University study finds emojis can be used to monitor emotional health, predict work behaviours
Pre-pandemic, it was relatively easy for employees to gauge the emotional state of colleagues, while everybody was in the workplace. But when a lot of work shifted online because of COVID-19, and daily communications consisted largely of emails, video meetings and online collaboration tools, that seemingly simple task became harder.
However, a group of researchers at the University of Michigan may have found a way for employers to monitor the emotional state of employees working remotely by studying emoji usage.
The project began after the group saw a report prepared by GitHub — a popular forum for software developers — that showed a number of developers were experiencing signs of burnout due to the pandemic.
By developing a machine learning model to track emoji use, “we found that people who use emojis in the work-related communications are much less likely to drop out compared to people who don’t use emojis,” says Xuan Lu, research fellow at the School of Information at the University of Michigan in Ann Arbor.
Developers who never used emojis are three times more likely to drop out of remote work, she says.
Read more: Work relationships have suffered due to isolation, according to a LifeWorks survey.
While not a perfect predictor, the results are surprisingly strong, according to Lu.
“The standard machine learning models can achieve decent accuracy in predicting dropout solely based on how they use emojis in the previous year, and the accuracy is up to 75 per cent.”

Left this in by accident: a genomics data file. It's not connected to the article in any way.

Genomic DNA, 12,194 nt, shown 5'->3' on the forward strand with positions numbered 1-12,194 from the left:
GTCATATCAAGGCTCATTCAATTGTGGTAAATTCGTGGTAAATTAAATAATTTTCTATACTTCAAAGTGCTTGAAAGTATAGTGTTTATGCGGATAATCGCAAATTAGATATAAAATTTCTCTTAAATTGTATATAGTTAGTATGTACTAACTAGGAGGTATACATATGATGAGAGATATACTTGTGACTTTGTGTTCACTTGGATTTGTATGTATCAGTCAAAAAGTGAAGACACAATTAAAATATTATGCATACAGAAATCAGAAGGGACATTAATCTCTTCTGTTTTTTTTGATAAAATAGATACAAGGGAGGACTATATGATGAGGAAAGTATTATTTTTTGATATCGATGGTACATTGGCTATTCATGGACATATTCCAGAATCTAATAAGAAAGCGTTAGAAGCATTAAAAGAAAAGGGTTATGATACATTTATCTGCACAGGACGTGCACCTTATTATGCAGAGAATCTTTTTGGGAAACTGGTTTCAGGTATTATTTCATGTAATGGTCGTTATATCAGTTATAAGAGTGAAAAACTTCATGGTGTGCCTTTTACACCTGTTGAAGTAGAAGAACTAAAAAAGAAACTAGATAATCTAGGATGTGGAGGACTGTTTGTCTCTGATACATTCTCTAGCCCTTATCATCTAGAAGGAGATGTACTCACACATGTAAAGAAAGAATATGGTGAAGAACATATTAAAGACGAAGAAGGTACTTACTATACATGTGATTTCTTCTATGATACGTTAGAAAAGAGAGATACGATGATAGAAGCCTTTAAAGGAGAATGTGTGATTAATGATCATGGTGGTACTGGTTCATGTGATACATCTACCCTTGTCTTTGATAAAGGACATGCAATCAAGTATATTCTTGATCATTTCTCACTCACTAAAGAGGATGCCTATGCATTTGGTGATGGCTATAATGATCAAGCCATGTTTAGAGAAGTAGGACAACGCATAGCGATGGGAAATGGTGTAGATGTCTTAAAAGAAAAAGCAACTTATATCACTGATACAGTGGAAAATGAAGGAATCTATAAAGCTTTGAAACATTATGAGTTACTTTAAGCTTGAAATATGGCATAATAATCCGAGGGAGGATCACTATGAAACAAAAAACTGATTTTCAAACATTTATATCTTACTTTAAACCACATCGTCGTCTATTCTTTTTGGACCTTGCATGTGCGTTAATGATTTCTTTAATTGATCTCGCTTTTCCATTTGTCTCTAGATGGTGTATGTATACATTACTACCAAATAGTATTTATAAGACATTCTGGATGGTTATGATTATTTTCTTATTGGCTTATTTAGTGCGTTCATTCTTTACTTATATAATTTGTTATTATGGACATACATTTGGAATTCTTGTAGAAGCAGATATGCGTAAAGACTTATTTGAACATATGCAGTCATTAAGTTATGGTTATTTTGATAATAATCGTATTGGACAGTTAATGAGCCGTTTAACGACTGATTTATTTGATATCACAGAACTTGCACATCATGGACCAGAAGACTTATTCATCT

In exploring why the emojis are so effective in predicting the dropout rate, it’s possible that the people who are using emojis have some inherent characteristics, she says.
“For example, maybe they are more happy or maybe they are more willing to express themselves. And we find that people who use the emojis… are indeed happier than those people who don’t use emojis.”
Flexibility is one of the best ways to boost mental health, finds a separate survey.
Applications for the workplace
While cautioning that the study results are preliminary and only show correlation, not causation, this type of tool might be put to good use in the future, says Lu.
“For all the organizations that are going to support remote work or remote collaboration… emojis can be a good lens to monitor or to understand the emotional status of the workers. If you can track the motions of the employees through their emojis, then you can identify some alert signals, and… apply some early interventions.”
As a result, it might be a good practice for employers to “support and even encourage the usage of emoji because emojis can serve as a good channel for them to express their emotions,” she says, adding emojis can also help manage the conversation and strengthen the social bonds between coworkers.
But first, employers and HR should understand how emojis are used in their company to develop their own models, with features extracted from their own data, says Lu.
“Following our approach, they can predict who is likely to quit or who is likely to be undergoing some mental health issues. [They] can also make timely interventions, for example, such as emotional support.”
Staff who say they received good support from their employers amid the health crisis are far less likely to view their personal experience of the pandemic as mostly or entirely negative compared with those who received little or no support, according to Mercer.